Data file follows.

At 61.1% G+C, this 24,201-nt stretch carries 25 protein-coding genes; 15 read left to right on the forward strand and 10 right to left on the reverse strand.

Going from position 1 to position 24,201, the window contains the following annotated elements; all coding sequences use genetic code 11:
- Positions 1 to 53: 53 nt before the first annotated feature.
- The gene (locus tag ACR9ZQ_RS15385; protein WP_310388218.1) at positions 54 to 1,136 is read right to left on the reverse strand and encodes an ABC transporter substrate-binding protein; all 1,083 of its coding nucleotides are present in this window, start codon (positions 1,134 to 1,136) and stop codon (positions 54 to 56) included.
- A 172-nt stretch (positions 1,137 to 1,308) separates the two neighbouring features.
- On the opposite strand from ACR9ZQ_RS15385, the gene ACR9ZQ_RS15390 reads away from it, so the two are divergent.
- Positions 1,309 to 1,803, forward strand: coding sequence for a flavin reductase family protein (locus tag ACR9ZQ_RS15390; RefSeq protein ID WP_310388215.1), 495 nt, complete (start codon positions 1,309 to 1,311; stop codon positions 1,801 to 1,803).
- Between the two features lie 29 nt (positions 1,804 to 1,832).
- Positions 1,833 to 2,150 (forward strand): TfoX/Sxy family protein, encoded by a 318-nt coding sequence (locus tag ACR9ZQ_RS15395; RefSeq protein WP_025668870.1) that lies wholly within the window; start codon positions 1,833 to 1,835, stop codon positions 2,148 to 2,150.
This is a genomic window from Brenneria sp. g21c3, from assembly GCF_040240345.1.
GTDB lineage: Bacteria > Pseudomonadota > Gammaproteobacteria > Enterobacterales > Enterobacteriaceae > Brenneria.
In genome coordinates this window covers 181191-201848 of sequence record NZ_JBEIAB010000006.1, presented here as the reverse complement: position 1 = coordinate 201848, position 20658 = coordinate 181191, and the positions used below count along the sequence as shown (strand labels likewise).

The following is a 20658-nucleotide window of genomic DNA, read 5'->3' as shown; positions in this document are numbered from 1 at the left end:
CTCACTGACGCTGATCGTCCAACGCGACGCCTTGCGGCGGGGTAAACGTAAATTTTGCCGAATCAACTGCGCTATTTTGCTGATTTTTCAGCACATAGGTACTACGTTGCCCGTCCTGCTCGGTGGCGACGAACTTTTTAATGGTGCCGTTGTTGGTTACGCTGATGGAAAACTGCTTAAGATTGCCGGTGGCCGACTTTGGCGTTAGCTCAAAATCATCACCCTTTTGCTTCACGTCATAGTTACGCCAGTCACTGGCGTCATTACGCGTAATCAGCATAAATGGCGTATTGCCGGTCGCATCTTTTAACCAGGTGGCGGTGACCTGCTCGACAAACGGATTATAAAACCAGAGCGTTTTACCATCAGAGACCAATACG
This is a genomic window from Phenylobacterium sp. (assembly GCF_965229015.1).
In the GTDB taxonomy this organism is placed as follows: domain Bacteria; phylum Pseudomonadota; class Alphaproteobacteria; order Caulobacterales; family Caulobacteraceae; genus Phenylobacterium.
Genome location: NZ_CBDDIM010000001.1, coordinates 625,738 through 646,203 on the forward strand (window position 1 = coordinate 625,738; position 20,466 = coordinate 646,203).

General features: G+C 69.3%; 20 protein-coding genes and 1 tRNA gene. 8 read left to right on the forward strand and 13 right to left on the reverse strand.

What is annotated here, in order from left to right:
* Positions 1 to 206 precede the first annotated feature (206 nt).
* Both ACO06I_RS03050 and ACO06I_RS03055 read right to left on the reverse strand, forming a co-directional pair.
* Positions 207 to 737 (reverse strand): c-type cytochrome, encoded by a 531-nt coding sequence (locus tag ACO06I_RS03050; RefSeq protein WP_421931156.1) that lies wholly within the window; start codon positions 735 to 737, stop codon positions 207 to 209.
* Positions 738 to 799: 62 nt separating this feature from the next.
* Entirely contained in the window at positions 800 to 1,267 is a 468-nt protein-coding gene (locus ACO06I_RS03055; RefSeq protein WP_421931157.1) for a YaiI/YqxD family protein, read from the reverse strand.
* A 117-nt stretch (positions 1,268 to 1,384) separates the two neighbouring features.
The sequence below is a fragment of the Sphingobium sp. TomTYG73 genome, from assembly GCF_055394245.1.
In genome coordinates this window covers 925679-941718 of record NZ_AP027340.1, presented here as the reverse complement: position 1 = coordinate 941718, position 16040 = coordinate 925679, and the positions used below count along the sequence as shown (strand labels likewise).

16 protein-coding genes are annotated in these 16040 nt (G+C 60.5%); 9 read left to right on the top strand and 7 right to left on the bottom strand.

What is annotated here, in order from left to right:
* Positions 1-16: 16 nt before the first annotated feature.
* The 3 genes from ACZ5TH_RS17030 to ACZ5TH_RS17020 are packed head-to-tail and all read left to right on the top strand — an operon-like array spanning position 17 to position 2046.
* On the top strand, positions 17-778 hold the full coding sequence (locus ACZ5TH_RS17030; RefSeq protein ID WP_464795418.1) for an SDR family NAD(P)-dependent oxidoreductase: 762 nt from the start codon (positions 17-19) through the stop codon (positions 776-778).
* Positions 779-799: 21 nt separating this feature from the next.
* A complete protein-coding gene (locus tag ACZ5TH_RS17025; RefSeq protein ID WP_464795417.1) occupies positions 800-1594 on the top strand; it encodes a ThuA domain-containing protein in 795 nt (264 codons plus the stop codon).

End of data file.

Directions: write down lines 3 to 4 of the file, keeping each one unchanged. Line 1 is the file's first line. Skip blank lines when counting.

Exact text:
- Positions 1 to 53: 53 nt before the first annotated feature.
- The gene (locus tag ACR9ZQ_RS15385; protein WP_310388218.1) at positions 54 to 1,136 is read right to left on the reverse strand and encodes an ABC transporter substrate-binding protein; all 1,083 of its coding nucleotides are present in this window, start codon (positions 1,134 to 1,136) and stop codon (positions 54 to 56) included.